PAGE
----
FAA Response: The FAA does not intend to adversely impact the business relationships between DAHs and the operators and we believe the proposed DAH requirements do not have this effect. In fact, we believe these requirements actually build on the existing relationship between operators and DAHs. However, since the commenters do not provide any justification or rationale for their belief, we cannot address their specific concern.
Effect on the Legal Relationships for Product Liability
AIA/GAMA state the DAH requirements proposal will have a substantial effect on the legal relationships between DAHs, suppliers and operators for product liability.
FAA Response: AIA/GAMA do not provide any justification or rationale for its statements that the DAH requirements will have a substantial effect on the legal relationships between DAHs, suppliers and operators for product liability. The FAA requests that AIA/GAMA provide additional information on this subject as part of its comments to any of the Aging Airplane Program rulemaking proposals so we can respond to AIA/GAMA's concerns.
FAA Will Be Regulating Commercial Air Commerce Financial Interests
Boeing believes the DAH requirements place the government in the position of regulating commercial air commerce financial interests, which was supposedly abandoned with deregulation.
FAA Response: The FAA does not agree that the proposed DAH requirements place the government in the position of regulating commercial air commerce financial interests. These rules will require DAHs to develop data and documents to be made available to the operators to support compliance with operational rules. The requirement for making data and documents available has a precedent in §§ 21.50 and 21.99, which do not regulate financial interests.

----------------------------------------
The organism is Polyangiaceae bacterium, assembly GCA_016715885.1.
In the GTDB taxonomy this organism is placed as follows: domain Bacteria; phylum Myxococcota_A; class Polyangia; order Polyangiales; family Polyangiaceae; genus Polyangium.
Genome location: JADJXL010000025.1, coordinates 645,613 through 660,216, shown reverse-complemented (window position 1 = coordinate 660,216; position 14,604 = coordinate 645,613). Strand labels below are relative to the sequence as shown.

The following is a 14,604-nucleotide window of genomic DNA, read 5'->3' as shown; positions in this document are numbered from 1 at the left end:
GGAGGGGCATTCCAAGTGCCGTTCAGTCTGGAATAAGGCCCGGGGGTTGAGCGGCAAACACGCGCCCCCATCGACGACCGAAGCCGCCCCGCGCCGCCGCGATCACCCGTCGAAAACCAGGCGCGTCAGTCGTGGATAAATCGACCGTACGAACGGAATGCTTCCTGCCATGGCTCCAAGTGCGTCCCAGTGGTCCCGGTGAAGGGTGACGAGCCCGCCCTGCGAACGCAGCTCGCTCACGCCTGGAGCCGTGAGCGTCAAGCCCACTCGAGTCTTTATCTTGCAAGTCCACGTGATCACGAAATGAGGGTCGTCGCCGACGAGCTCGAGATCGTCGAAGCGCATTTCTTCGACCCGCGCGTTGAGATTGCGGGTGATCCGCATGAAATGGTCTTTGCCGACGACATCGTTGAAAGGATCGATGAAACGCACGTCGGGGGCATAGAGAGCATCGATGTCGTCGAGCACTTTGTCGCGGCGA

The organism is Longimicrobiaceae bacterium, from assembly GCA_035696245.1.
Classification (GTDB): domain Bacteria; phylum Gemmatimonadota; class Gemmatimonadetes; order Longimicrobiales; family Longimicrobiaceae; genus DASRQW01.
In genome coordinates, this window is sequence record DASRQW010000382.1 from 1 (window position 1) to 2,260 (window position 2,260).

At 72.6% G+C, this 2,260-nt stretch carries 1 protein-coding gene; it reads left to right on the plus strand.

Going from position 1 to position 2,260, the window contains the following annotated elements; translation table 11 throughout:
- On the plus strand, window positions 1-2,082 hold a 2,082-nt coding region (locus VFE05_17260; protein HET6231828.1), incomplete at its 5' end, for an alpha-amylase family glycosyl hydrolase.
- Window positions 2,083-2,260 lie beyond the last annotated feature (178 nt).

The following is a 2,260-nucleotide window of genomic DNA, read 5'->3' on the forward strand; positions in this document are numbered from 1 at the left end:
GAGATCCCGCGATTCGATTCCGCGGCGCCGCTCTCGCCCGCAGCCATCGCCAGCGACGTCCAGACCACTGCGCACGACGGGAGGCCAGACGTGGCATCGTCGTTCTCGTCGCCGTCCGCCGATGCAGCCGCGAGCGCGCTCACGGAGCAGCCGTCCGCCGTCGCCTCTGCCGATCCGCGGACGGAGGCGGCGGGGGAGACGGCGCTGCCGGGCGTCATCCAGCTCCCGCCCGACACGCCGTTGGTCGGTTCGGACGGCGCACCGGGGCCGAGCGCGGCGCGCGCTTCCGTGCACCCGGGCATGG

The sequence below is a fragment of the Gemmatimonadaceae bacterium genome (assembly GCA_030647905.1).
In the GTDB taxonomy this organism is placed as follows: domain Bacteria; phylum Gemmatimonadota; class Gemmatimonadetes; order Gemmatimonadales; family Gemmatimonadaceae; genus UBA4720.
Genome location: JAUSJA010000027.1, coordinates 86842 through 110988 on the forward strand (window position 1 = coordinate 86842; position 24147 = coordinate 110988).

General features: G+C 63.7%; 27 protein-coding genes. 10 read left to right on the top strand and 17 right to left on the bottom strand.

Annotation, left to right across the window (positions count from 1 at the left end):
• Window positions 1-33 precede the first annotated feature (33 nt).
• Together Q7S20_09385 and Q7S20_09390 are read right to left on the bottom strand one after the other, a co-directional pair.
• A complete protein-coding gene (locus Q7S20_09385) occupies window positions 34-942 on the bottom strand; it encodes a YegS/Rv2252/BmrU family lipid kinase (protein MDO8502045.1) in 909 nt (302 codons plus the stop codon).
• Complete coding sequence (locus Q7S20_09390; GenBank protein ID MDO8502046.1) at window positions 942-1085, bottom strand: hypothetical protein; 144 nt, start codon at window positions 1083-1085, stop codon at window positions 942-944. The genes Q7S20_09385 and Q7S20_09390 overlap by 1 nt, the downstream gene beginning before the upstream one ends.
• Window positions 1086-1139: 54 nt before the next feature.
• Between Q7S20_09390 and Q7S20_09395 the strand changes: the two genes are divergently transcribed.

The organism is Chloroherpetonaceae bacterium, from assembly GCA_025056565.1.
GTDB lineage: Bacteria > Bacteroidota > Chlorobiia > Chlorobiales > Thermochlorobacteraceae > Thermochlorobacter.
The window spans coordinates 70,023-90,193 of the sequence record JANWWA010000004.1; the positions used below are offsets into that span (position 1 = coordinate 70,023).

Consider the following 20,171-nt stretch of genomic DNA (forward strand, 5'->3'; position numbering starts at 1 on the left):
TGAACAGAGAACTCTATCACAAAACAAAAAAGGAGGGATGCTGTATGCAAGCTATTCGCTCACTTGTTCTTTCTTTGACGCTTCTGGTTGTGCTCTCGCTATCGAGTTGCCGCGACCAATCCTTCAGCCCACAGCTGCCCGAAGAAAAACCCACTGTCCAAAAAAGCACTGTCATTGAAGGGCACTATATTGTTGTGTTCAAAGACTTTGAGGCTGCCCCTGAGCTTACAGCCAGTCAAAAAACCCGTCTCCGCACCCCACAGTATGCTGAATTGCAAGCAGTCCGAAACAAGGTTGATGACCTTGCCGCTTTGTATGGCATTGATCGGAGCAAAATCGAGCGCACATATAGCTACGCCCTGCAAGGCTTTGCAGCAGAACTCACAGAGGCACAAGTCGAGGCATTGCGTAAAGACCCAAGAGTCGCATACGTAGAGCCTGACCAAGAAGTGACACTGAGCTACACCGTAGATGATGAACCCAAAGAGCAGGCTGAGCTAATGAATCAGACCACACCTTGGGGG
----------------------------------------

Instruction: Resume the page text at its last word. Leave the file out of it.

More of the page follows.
As we stated before, we recognize that other parties could offer support for compliance with the operational rules of the Aging Airplane Program. However, we cannot predict whether third parties will choose to participate in those areas where the operators need support to comply with those operational rules. Therefore, it is necessary to ensure there is at least one source of timely support. While third parties could support the operators, because DAHs hold all the underlying type design data, they are the appropriate ones to identify as the ultimate source of support.
Need To Address Intent and Regulatory and Commercial Issues
Boeing believes the FAA avoided any reference to DAHs providing the required data or documents to anyone. If the FAA decides DAHs must provide these items to the operators, Boeing contends the FAA must consider the significant additional regulatory and commercial issues associated with that choice and include them in the Aging Airplane Program rulemakings or guidance material.
FAA Response: It is the FAA's intent to require DAHs to develop the necessary data and documents and to make them available to the operators. In each of the individual Aging Airplane Program rulemaking proposals, we will Start Printed Page 40175provide specifics about all aspects of the DAH requirements, including our reasons for decision to proceed with the DAH requirements and the regulatory and economic impact of our decision.
Need To Address Problem and Safety Benefits
Boeing believes the FAA must be clear about the exact problem it is trying to solve in the specific regulatory proposal and make the case that the proposed solution is necessary. In addition, Boeing believes the FAA must explain what safety benefits are derived from placing an additional regulatory burden on DAHs, separate from the benefits to be derived from placing a regulatory burden on the operators.